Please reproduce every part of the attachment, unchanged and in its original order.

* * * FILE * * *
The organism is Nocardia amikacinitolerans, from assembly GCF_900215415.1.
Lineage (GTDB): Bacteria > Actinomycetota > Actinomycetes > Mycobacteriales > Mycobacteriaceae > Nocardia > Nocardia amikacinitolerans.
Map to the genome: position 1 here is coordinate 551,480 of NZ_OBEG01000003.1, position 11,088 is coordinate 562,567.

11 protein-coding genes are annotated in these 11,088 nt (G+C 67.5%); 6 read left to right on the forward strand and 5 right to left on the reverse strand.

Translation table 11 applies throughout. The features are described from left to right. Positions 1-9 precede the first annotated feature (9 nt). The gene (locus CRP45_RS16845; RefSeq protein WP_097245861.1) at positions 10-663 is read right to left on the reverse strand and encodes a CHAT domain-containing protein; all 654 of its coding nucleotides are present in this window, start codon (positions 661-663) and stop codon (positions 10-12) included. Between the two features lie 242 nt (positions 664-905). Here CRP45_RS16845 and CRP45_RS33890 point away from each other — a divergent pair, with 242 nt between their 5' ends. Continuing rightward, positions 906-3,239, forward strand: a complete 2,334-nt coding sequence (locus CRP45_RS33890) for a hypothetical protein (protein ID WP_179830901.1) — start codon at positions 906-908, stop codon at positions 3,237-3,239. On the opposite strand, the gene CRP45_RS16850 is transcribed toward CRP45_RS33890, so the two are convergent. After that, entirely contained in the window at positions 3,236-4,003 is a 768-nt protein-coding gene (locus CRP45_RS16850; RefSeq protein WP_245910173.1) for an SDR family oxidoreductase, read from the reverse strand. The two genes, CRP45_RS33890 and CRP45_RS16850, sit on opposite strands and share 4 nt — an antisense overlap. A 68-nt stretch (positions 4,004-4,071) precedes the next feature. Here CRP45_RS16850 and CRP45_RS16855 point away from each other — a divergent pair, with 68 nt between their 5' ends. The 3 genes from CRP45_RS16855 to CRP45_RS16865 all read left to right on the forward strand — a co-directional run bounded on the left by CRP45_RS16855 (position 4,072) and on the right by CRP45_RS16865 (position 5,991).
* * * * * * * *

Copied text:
The organism is Nocardia amikacinitolerans, from assembly GCF_900215415.1.
Lineage (GTDB): Bacteria > Actinomycetota > Actinomycetes > Mycobacteriales > Mycobacteriaceae > Nocardia > Nocardia amikacinitolerans.
Map to the genome: position 1 here is coordinate 551,480 of NZ_OBEG01000003.1, position 11,088 is coordinate 562,567.

11 protein-coding genes are annotated in these 11,088 nt (G+C 67.5%); 6 read left to right on the forward strand and 5 right to left on the reverse strand.

Translation table 11 applies throughout. The features are described from left to right. Positions 1-9 precede the first annotated feature (9 nt). The gene (locus CRP45_RS16845; RefSeq protein WP_097245861.1) at positions 10-663 is read right to left on the reverse strand and encodes a CHAT domain-containing protein; all 654 of its coding nucleotides are present in this window, start codon (positions 661-663) and stop codon (positions 10-12) included. Between the two features lie 242 nt (positions 664-905). Here CRP45_RS16845 and CRP45_RS33890 point away from each other — a divergent pair, with 242 nt between their 5' ends. Continuing rightward, positions 906-3,239, forward strand: a complete 2,334-nt coding sequence (locus CRP45_RS33890) for a hypothetical protein (protein ID WP_179830901.1) — start codon at positions 906-908, stop codon at positions 3,237-3,239. On the opposite strand, the gene CRP45_RS16850 is transcribed toward CRP45_RS33890, so the two are convergent. After that, entirely contained in the window at positions 3,236-4,003 is a 768-nt protein-coding gene (locus CRP45_RS16850; RefSeq protein WP_245910173.1) for an SDR family oxidoreductase, read from the reverse strand. The two genes, CRP45_RS33890 and CRP45_RS16850, sit on opposite strands and share 4 nt — an antisense overlap. A 68-nt stretch (positions 4,004-4,071) precedes the next feature. Here CRP45_RS16850 and CRP45_RS16855 point away from each other — a divergent pair, with 68 nt between their 5' ends. The 3 genes from CRP45_RS16855 to CRP45_RS16865 all read left to right on the forward strand — a co-directional run bounded on the left by CRP45_RS16855 (position 4,072) and on the right by CRP45_RS16865 (position 5,991).